Greg and Lee believe businesses will always have challenges, including keeping up with high demands. “Our biggest obstacles right now are dry cleanings, alterations and helping people find our newest Downtown location,” said Lee.

guysandcowallHowever, Gus’s has its competitive advantages, setting it apart from similar businesses across the city. “We offer repair work on shoes, boots, handbags, belts, saddles and even SWAT harnesses,” Lee mentioned. In addition, Gus’s is one of the few places that offers specialized luggage repairs. The shop also offers exclusive leather goods, suitcases, hats and accessories for purchase.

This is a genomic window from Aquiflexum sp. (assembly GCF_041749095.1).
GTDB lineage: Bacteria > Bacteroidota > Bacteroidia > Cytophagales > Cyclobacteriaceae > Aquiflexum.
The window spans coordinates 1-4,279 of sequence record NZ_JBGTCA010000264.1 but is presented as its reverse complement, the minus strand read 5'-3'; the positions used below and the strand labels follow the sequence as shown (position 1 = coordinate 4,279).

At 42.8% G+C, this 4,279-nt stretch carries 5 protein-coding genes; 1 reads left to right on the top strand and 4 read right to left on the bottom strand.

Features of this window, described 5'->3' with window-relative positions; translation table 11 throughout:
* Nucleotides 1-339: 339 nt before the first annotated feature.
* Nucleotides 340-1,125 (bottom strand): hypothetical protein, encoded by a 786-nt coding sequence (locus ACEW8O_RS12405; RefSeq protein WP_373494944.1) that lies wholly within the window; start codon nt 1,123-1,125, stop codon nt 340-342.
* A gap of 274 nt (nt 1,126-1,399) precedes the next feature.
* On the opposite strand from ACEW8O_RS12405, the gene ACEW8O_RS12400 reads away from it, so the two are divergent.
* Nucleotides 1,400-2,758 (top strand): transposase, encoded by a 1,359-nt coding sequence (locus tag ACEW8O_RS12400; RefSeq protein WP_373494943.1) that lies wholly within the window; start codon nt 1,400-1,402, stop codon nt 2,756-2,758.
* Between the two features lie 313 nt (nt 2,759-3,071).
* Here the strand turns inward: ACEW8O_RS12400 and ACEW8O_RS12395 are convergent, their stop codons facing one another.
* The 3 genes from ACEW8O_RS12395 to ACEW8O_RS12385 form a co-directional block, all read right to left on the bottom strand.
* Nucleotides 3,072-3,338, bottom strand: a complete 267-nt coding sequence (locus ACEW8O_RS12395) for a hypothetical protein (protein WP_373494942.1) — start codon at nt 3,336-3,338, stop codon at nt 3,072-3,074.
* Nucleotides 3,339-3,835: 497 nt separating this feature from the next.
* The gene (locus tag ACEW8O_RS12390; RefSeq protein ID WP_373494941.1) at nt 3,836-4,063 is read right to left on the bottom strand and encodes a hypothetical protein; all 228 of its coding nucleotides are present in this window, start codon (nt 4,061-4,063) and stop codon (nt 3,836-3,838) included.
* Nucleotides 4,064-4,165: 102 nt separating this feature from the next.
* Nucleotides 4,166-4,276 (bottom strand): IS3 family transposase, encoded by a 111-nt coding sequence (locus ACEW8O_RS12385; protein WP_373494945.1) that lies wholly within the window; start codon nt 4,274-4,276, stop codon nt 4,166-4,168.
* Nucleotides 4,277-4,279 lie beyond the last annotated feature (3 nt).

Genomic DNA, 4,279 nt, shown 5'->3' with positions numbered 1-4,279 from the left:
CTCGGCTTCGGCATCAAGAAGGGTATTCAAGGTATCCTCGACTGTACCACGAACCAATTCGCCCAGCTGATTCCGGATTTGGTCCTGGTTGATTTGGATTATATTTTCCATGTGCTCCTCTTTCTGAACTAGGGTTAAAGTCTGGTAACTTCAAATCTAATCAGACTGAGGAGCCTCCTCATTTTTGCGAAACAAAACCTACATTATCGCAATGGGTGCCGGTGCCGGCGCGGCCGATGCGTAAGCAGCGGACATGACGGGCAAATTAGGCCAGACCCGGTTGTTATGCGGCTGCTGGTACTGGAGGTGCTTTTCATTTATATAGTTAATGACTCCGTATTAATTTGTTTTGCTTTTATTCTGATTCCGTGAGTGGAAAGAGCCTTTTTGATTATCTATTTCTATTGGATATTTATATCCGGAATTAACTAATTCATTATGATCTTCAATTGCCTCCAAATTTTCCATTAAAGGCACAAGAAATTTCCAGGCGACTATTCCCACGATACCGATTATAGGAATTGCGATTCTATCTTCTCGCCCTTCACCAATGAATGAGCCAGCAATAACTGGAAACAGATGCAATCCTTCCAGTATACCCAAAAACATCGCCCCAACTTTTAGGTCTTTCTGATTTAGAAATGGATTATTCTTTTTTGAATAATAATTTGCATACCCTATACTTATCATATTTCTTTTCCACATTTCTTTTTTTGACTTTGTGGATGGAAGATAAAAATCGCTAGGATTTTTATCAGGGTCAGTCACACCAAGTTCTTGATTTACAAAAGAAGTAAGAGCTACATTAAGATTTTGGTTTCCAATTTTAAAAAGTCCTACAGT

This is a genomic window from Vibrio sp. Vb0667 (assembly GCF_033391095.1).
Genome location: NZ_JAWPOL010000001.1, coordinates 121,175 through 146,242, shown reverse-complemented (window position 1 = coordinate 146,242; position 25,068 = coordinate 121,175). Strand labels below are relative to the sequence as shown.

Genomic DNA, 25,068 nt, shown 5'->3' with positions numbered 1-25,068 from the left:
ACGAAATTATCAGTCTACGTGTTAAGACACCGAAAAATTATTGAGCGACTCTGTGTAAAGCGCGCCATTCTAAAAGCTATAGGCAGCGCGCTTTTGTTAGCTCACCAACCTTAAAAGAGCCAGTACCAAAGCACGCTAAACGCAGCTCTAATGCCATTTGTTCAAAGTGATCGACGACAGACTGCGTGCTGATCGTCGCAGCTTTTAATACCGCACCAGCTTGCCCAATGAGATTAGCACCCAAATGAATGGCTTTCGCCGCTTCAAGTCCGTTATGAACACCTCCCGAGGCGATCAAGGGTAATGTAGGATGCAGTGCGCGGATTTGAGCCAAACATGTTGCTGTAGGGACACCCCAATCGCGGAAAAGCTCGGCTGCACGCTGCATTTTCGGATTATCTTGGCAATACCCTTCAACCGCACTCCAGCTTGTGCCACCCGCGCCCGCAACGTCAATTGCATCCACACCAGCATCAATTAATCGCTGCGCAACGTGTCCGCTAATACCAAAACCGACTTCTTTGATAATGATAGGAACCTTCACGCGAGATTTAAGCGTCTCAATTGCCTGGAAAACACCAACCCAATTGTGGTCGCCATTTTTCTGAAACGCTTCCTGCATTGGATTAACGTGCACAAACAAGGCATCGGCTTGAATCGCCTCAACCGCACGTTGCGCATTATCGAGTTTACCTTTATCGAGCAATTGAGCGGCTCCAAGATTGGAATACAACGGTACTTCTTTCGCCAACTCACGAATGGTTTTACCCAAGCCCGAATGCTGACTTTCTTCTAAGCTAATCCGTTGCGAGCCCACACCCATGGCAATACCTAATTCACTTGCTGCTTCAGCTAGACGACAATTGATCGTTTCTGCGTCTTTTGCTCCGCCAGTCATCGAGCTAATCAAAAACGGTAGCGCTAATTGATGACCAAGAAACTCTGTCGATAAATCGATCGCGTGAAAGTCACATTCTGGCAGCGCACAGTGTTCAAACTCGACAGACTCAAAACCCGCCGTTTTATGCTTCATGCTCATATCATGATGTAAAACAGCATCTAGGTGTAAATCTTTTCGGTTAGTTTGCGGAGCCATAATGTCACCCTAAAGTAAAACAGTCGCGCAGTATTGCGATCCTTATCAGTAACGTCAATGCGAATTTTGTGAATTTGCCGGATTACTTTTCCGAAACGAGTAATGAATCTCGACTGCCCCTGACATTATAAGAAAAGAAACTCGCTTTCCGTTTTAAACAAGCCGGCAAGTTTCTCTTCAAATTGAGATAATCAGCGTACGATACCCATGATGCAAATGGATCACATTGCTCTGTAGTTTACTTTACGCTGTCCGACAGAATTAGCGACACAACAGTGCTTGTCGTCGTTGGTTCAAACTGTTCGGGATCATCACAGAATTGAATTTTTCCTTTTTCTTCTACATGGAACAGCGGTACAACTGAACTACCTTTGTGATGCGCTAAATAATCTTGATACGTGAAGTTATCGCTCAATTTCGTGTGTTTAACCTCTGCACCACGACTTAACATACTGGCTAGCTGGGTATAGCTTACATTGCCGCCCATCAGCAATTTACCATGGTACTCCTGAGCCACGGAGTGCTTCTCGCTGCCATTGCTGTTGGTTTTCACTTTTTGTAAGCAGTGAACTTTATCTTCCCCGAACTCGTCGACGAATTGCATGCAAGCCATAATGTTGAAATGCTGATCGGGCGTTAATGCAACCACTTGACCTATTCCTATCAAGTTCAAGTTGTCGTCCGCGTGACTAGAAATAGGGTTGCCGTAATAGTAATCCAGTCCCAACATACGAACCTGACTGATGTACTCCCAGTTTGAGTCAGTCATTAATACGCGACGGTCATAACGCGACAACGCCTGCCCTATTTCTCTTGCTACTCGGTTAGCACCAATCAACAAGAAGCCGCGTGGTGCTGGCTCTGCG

“The thing we love the most about working Downtown is the people,” Greg said, “both from a
professional and personal standpoint.”

So the next time a heel snaps or a buckle breaks, check out Gus’s for your repair needs. Gus and Company is conveniently located in the heart of Downtown Jacksonville near the Duval County Courthouse.